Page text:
Two terms coined by the editor of *Wired Magazine* Kevin Kelly for two antithetical management processes. “Clockware” are rational, standardized, controlled, measured processes; whereas “swarmware” are processes including experimentation, trial and error, and risk-taking. Clockware processes are seen in linear systems whereas swarmware is what happens in complex systems undergoing self-organization as a result of the nonlinear interaction among components.

*See: Cellular Automata; Complex Adaptive System; Self-organization*

*Bibliography: Kelly (1994).*

### Symbiogenesis

A theory about the emergence of new biological forms put forward by Lynn Margulis which posits that cooperation or symbiosis among two or more distinct types of organisms can lead to the emergence of radically novel types of organisms. It is believed that primitive organisms called eukaryotes incorporated certain elements of the aerobic bacteria that had been ingested into them and that out of this symbiotic relation, the more advanced prokaryotic cells resulted with the novel features of nuclei and membranes. Symbiogenesis manifests a new interpretation of evolution whereby other mechanisms besides variation and selection may be at work. It also represents a growing recognition of the importance of cooperative relationships among species instead of the more typical emphasis on competition and predator-prey relationships.

*See: Co-evolution; Emergence*

*Bibliography: De Duve (2005); Margulis & Sagan (2002); Reid (2007)*

### Synchronization

A phenomenon that can occur in complex systems in which system components or agents align themselves in a startling coherence. A striking example can be seen in the dramatic synchronization of lighting in certain species of fireflies (what we used to call “lightning bugs” as children). This can be seen inside the Great Smoky National Park near Elmont, Tennessee, during mid-June at about 10 PM every night when thousands of fire flies flash together according to a highly synchronized pattern: After six seconds of total darkness, thousands of lights flash in perfect synchrony six times in three short seconds; the pattern then repeats itself over and over again. A similarly synchronization of firing among fireflies can be observed in parts of Thailand. Research has shown that synchronization takes place without any “leader” firefly. Instead synchronization develops out of the interaction among the fireflies. Specifically, under the right conditions, signals from one to the other become resonated in concert. In human systems, synchronization is evident during sporting events when fans in a stadium combine movement into the famous “wave” of hands.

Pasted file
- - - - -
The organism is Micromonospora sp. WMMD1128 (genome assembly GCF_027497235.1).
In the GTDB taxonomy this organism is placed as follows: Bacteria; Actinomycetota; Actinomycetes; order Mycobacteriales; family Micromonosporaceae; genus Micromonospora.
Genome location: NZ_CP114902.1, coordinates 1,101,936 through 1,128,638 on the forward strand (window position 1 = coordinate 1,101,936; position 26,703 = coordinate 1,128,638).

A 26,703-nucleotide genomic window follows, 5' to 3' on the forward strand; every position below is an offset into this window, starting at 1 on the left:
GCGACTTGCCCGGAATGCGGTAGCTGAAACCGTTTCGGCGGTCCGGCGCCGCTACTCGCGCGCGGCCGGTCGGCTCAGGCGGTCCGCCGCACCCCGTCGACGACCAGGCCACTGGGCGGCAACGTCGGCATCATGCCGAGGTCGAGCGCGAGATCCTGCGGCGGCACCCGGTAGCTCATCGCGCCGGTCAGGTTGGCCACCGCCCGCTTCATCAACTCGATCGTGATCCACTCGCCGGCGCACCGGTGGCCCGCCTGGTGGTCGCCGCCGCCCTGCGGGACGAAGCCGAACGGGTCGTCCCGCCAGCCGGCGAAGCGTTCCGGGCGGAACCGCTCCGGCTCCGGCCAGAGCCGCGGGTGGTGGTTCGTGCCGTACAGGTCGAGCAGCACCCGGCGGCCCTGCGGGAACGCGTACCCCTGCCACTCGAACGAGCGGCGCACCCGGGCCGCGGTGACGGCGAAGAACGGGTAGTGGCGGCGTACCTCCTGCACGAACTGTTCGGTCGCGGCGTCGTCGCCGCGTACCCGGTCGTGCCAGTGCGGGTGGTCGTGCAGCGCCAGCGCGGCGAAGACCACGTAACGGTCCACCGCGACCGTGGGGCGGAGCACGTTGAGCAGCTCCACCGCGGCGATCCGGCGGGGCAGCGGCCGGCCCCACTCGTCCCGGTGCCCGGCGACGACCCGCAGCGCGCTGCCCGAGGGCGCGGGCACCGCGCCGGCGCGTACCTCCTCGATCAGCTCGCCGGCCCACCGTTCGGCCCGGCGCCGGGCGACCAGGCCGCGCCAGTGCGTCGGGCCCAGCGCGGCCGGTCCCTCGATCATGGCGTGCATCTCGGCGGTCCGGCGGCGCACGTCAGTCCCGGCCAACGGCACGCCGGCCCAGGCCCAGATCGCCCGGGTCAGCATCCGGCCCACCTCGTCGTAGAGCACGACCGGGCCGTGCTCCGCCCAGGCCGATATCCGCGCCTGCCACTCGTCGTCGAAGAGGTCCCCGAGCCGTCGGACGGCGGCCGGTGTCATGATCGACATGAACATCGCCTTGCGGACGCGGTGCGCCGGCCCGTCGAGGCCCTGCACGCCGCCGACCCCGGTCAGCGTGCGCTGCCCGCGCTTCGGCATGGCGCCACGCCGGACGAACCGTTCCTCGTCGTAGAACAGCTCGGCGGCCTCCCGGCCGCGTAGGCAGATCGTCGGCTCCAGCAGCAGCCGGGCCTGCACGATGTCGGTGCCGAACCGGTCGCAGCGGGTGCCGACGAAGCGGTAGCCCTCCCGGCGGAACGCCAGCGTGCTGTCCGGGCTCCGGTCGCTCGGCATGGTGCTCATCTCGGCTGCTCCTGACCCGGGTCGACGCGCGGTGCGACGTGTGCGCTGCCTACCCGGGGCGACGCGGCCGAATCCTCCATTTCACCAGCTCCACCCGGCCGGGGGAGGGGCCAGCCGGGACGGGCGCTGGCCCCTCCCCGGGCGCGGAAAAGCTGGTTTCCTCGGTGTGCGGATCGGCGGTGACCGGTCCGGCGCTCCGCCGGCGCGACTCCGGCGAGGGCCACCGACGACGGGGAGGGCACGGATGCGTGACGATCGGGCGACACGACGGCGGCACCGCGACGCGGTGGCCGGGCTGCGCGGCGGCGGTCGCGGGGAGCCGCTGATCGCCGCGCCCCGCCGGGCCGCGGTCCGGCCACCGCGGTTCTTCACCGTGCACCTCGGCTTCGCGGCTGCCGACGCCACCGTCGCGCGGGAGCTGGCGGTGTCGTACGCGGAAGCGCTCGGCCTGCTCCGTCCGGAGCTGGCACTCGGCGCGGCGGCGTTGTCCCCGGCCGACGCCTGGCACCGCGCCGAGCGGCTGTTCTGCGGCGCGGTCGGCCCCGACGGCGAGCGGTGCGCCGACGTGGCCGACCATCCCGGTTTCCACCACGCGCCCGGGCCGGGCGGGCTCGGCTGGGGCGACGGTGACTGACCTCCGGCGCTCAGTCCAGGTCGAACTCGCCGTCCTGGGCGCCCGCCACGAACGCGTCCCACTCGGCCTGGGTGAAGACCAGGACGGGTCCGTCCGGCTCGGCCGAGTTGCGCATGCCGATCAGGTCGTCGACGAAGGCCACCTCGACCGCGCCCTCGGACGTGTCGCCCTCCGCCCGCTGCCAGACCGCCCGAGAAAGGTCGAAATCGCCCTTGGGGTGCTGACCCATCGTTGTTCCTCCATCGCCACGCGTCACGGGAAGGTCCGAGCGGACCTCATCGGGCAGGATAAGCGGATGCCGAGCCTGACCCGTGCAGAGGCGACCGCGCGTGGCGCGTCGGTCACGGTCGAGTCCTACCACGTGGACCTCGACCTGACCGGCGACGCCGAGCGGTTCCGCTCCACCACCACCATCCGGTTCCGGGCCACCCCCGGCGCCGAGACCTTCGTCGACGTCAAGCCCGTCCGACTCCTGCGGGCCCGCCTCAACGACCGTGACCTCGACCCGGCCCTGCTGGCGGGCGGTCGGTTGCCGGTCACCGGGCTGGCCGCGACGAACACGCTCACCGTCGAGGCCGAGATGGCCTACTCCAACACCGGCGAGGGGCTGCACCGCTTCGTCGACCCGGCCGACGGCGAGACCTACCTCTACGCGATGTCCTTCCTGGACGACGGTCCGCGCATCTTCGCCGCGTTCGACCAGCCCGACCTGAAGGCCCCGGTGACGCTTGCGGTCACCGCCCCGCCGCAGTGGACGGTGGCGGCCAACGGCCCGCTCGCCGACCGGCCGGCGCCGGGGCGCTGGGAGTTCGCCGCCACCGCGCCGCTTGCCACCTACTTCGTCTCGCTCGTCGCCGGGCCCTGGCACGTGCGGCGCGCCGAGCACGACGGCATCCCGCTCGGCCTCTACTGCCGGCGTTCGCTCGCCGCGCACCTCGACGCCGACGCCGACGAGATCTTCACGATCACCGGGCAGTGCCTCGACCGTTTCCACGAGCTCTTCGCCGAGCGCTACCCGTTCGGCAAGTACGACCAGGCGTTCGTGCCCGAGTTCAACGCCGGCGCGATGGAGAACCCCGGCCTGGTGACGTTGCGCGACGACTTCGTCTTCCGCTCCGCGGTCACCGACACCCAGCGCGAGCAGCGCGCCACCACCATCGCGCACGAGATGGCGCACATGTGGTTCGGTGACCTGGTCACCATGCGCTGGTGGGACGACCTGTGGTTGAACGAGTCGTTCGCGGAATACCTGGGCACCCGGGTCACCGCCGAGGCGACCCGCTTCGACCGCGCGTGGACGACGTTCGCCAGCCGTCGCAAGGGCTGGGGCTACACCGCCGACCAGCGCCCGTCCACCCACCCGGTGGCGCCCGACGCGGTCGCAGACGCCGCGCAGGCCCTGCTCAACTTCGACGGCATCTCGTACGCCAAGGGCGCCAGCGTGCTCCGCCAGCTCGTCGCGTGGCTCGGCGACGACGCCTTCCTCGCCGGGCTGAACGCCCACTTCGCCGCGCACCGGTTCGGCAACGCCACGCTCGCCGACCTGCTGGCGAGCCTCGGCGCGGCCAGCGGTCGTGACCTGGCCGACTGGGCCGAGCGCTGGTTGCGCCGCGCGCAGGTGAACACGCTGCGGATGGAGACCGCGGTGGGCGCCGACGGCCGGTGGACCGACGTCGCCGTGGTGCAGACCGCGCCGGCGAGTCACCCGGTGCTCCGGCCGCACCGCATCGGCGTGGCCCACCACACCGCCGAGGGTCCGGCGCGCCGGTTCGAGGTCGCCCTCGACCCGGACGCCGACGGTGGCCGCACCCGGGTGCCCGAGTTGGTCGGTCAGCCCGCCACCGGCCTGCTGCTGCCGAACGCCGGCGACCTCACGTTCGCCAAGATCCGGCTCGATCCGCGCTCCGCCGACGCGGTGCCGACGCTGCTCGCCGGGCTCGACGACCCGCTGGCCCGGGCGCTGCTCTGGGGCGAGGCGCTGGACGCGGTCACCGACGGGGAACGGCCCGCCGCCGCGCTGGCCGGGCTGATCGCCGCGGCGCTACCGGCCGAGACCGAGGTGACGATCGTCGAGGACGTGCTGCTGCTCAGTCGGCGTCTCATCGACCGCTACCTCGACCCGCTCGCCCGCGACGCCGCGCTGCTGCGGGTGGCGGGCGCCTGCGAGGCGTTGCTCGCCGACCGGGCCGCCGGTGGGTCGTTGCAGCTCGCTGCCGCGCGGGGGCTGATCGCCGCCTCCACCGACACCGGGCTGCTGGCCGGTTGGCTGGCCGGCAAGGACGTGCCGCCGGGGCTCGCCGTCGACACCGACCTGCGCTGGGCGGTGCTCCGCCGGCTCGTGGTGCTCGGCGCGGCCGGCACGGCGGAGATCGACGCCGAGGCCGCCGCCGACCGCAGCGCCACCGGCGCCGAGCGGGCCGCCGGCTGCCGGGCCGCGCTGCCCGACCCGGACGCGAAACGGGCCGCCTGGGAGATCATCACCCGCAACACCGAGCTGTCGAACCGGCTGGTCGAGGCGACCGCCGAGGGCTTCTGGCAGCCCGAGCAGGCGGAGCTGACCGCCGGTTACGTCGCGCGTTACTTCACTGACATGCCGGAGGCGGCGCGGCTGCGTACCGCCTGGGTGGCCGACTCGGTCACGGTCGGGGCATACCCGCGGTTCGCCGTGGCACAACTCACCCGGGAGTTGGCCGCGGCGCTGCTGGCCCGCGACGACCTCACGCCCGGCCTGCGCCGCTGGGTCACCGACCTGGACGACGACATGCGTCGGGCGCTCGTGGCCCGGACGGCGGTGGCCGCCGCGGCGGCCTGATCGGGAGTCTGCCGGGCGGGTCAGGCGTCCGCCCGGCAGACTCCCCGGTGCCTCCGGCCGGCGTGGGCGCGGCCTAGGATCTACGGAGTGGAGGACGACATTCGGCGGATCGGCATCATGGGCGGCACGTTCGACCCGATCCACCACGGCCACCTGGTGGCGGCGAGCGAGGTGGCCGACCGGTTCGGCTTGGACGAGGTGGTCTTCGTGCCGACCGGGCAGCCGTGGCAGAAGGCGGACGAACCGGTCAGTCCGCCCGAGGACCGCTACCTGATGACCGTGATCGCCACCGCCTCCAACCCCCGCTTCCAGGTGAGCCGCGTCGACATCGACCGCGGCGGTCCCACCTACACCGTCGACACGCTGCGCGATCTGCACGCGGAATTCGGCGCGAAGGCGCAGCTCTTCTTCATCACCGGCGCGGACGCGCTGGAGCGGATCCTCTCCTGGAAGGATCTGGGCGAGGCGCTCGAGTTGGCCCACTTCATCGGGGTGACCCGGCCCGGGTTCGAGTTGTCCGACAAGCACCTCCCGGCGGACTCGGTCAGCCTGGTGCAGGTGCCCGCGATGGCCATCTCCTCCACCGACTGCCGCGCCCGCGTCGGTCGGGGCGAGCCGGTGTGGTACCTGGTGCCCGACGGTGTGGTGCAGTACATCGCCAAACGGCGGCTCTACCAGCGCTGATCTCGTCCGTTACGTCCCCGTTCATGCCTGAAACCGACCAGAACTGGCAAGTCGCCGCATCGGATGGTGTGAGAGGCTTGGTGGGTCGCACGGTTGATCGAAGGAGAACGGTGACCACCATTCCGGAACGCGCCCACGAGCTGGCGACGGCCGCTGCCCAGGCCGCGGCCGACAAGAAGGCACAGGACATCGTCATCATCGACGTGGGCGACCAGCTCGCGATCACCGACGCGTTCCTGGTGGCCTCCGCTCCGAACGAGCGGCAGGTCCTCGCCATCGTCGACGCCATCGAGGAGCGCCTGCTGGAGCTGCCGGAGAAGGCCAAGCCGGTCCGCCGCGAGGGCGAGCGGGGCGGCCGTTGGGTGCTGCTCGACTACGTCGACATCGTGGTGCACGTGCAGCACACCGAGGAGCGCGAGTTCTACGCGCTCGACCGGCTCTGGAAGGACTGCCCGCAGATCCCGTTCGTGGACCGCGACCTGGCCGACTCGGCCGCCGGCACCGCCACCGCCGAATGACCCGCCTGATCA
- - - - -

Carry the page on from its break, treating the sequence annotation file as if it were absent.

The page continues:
A destructive kind of synchronization was responsible for the collapse of the Tacoma Narrows Bridge on December 11, 1940. A confluence of high winds and too much structural coherence that was built into the bridge led to a resonance of vibrations affecting the bridge leading to the collapse of the bridge’s structure.

*See: Coherence*

*Bibliography: Strogatz (2003)*

### Time Series

A collection of measurements of the variable(s) of a system as it evolves over time. Traditionally, times series data were graphed with time on the x-axis and some system variable on the y-axis. For example, the time series of an oscillating (periodic) system such as a forced pendulum or a metronome would show a curve depicting the speed of the pendulum bob going up and down like hills and valleys over time. However, as the result of dynamical systems theory, time series are now usually graphed in phase or state space with either two or more variables marking each dimension, or one variable is mapped against a time lagged version of the same variable. By graphing times series data in phase space, attractors can be identified more easily. Our ability to graph such times series and to determine their attractors has been greatly accelerated by the rise of the personal computer.

*See: Attractor; Phase Space *

*Bibliography: Guastello (1995); Ott, Sauer, Yorke 1994) *

** **

### Turning Machine

A hypothetical “universal” computer envisioned by the great English mathematician and founder of modern computer languages, Alan Turing (who incidentally helped the British break the famous “Enigma Code” of the Germans during World War II.) Turing used this concept of a “universal computer” to prove that there were some mathematical problems which could not be solved by a “mechanical” procedure (or algorithm) generated on a computer, that is, there are certain well-defined mathematical problems which are not computable.

See: Algorithm; Church-Turing Thesis

Bibliography: Goertzel (1993); Penrose (1989); Sulis in Robertson and Combs (1995)

### Wicked Questions

The management/complexity theorist Brenda Zimmerman’s term for the kind of hard- hitting challenges to which managers need to subject their plans and organizing schemes. Wicked questions serve to dislodge self-fulfilling prophecies, open the ground for new experimental possibilities and increase information in a system, thereby facilitating far-from- equilibrium conditions and self-organization.

See: Difference Questioning; Information; Purpose Contrasting

Bibliography: Zimmerman